On the other hand, if the operator is seated, the seat switch SES close and battery voltage will be applied to relay contacts K3-1. Relay K3 is energized by operation of the parking brake switch BRS-1, when moved to the momentary down position, and this in turn causes normally open contacts K3-1 and K3-2 to close. Contacts K3-2 provide a latching circuit in parallel to the momentary contacts of the parking brake switch. Contacts K3-1 supply battery power to the pedestal brake switch BRS-2. With the operator in the seat and the relay K3 energized, the brake release solenoids will be energized. Pressing on the brake pedal 84 will open the circuit through switch BRS-2 and deenergize the brake release solenoids, causing the brakes to be applied.
Although not part of the present invention, the position of the steered wheel brakes are monitored by switches BRS-6 and BRS-7, and the pressure in the hydraulic system that actuates the brakes is monitored by brake pressure switches LO-1 and Hi-2.
The position of the operator's feet when the vehicle while seated determines which operations are possible. If the pedestal pedal switches or dead man switches 82 are not depressed after the seat switch senses the operator's weight, then no auxiliary function will be permitted. The sequence of the operation of the switches is sensed by the electronics package in the platform and insures that the safety interlocks are not avoided.
If the operator stands up, thus releasing the seat switch, the floor pedals immediately become operational and the pedestal switches will become non-operational. On the other hand, if the operator has been operating the vehicle while standing and now wishes to continue operation from the seated position, then the parking brake switch BRS-1 must be pressed down momentarily and then returned to the neutral or center position. The brakes will be released, the floor switches will be rendered inoperative, and the vehicle may then be moved, but no auxiliary functions can be performed unless the dead man switches associated with the pedestal pedals 82 are also closed.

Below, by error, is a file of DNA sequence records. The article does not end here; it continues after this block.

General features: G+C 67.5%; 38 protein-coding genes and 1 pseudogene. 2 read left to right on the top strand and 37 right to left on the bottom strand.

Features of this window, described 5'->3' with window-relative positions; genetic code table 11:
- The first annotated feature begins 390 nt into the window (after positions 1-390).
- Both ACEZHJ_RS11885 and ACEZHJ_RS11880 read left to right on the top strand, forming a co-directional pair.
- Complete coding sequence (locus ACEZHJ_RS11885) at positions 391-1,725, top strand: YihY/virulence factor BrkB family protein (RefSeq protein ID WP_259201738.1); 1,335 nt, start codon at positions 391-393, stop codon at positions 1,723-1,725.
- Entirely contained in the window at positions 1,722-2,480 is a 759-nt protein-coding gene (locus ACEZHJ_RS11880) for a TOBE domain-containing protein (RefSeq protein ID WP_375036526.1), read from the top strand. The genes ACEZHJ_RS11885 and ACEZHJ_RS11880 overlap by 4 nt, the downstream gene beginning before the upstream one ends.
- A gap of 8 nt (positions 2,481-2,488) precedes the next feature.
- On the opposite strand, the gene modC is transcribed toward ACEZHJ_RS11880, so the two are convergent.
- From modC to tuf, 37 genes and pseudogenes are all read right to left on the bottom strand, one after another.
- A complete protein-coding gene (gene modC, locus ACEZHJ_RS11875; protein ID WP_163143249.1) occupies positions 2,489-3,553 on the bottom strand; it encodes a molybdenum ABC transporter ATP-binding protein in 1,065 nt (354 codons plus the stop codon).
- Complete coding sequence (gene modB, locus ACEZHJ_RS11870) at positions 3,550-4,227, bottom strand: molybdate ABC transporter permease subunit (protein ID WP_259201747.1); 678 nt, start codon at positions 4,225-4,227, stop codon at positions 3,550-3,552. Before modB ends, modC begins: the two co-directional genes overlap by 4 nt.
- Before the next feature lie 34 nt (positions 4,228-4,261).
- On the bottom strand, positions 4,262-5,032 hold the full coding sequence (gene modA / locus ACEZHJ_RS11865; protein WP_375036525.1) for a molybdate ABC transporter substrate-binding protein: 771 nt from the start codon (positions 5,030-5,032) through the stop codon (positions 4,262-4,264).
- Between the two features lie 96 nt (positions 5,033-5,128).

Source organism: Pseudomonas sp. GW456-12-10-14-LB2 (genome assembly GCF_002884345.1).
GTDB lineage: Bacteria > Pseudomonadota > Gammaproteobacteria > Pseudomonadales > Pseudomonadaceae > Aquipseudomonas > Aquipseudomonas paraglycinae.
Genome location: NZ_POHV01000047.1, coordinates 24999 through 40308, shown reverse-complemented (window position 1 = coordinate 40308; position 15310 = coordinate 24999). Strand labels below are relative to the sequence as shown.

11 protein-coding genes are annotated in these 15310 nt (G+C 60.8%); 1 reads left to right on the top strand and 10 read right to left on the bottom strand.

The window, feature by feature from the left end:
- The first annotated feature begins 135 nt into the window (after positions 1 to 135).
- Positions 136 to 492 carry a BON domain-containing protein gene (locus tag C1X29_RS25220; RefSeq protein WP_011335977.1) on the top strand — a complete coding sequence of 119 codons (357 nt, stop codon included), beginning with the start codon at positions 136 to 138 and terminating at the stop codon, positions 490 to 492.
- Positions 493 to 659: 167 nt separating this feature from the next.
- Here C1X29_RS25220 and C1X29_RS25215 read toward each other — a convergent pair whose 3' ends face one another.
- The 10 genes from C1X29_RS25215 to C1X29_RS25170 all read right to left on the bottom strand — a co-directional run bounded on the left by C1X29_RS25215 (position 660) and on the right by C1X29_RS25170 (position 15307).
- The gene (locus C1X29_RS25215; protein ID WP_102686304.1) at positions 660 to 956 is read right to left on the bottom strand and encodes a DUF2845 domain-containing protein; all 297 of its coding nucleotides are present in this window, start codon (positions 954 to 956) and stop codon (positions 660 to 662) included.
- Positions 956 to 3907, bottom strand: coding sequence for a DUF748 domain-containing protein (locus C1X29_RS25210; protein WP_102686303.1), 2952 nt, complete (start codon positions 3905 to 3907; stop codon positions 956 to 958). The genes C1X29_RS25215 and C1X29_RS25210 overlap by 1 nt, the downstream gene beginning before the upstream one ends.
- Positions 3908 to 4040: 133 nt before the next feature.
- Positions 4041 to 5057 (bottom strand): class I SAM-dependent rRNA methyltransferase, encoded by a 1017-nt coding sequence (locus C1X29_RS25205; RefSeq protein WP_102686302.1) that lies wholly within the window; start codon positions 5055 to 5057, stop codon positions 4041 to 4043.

Thus the present invention provides an improved materials handling vehicle wherein the operator may operate in either the stand-up mode or the sit-down mode and the industry standard operating procedures for each mode are maintained.
While the form of apparatus herein described constitutes a preferred embodiment of this invention, it is to be understood that the invention is not limited to this precise form of apparatus and that changes may be made therein without departing from the scope of the invention, which is defined in the appended claims.
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|U.S. Classification||187/223, 414/630, 187/224, 180/273|
|International Classification||B66F9/075, B66F9/20|
|Cooperative Classification||B60N2002/247, B66F9/20, B66F9/07545|
|European Classification||B66F9/20, B66F9/075D|
|Dec 5, 1989||AS||Assignment|
Owner name: CROWN EQUIPMENT CORPORATION, 40-44 S. WASHINGTON S
Free format text: ASSIGNMENT OF ASSIGNORS INTEREST.;ASSIGNORS:DAMMEYER, NED E.;STAMMEN, HAROLD A.;REEL/FRAME:005191/0916
Effective date: 19891204
|Apr 4, 1990||AS||Assignment|
Owner name: CROWN CONTROLS CORPORATION, A CORP. OF NEVADA, NEV
Free format text: ASSIGNMENT OF ASSIGNORS INTEREST.;ASSIGNOR:CROWN EQUIPMENT CORPORATION;REEL/FRAME:005280/0043
Effective date: 19900328
|Mar 2, 1993||CC||Certificate of correction|
|Feb 21, 1995||FPAY||Fee payment|
Year of fee payment: 4
|Mar 2, 1999||FPAY||Fee payment|
Year of fee payment: 8
|Mar 3, 2003||FPAY||Fee payment|
Year of fee payment: 12
|Mar 19, 2003||REMI||Maintenance fee reminder mailed|